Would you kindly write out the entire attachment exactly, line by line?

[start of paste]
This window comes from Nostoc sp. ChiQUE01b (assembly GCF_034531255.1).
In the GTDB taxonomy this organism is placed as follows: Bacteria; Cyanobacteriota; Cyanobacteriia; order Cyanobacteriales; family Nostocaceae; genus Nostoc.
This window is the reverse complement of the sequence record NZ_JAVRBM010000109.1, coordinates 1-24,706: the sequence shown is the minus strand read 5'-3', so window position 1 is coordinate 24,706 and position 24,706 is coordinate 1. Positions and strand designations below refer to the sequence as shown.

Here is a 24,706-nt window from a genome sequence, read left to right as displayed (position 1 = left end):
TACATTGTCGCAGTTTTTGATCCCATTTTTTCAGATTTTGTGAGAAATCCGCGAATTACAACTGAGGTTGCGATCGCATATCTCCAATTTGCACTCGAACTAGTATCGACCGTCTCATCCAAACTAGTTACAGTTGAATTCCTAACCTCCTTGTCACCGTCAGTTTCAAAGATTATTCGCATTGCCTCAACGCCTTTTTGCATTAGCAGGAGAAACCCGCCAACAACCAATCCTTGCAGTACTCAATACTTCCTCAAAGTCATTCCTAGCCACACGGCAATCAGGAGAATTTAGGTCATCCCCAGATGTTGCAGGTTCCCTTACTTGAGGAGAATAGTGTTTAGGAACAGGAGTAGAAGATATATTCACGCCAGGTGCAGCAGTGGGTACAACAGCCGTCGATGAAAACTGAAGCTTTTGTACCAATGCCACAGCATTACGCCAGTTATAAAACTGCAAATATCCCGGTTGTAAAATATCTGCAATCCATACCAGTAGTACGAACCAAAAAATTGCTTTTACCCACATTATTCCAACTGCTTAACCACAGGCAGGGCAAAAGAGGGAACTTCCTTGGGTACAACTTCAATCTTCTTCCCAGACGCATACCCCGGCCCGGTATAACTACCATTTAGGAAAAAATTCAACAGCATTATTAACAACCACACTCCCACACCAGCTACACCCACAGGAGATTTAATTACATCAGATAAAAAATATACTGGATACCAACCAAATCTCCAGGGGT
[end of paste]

This window comes from Nostoc sp. ChiQUE01b (assembly GCF_034531255.1).
In the GTDB taxonomy this organism is placed as follows: Bacteria; Cyanobacteriota; Cyanobacteriia; order Cyanobacteriales; family Nostocaceae; genus Nostoc.
This window is the reverse complement of the sequence record NZ_JAVRBM010000109.1, coordinates 1-24,706: the sequence shown is the minus strand read 5'-3', so window position 1 is coordinate 24,706 and position 24,706 is coordinate 1. Positions and strand designations below refer to the sequence as shown.

Here is a 24,706-nt window from a genome sequence, read left to right as displayed (position 1 = left end):
TACATTGTCGCAGTTTTTGATCCCATTTTTTCAGATTTTGTGAGAAATCCGCGAATTACAACTGAGGTTGCGATCGCATATCTCCAATTTGCACTCGAACTAGTATCGACCGTCTCATCCAAACTAGTTACAGTTGAATTCCTAACCTCCTTGTCACCGTCAGTTTCAAAGATTATTCGCATTGCCTCAACGCCTTTTTGCATTAGCAGGAGAAACCCGCCAACAACCAATCCTTGCAGTACTCAATACTTCCTCAAAGTCATTCCTAGCCACACGGCAATCAGGAGAATTTAGGTCATCCCCAGATGTTGCAGGTTCCCTTACTTGAGGAGAATAGTGTTTAGGAACAGGAGTAGAAGATATATTCACGCCAGGTGCAGCAGTGGGTACAACAGCCGTCGATGAAAACTGAAGCTTTTGTACCAATGCCACAGCATTACGCCAGTTATAAAACTGCAAATATCCCGGTTGTAAAATATCTGCAATCCATACCAGTAGTACGAACCAAAAAATTGCTTTTACCCACATTATTCCAACTGCTTAACCACAGGCAGGGCAAAAGAGGGAACTTCCTTGGGTACAACTTCAATCTTCTTCCCAGACGCATACCCCGGCCCGGTATAACTACCATTTAGGAAAAAATTCAACAGCATTATTAACAACCACACTCCCACACCAGCTACACCCACAGGAGATTTAATTACATCAGATAAAAAATATACTGGATACCAACCAAATCTCCAGGGGT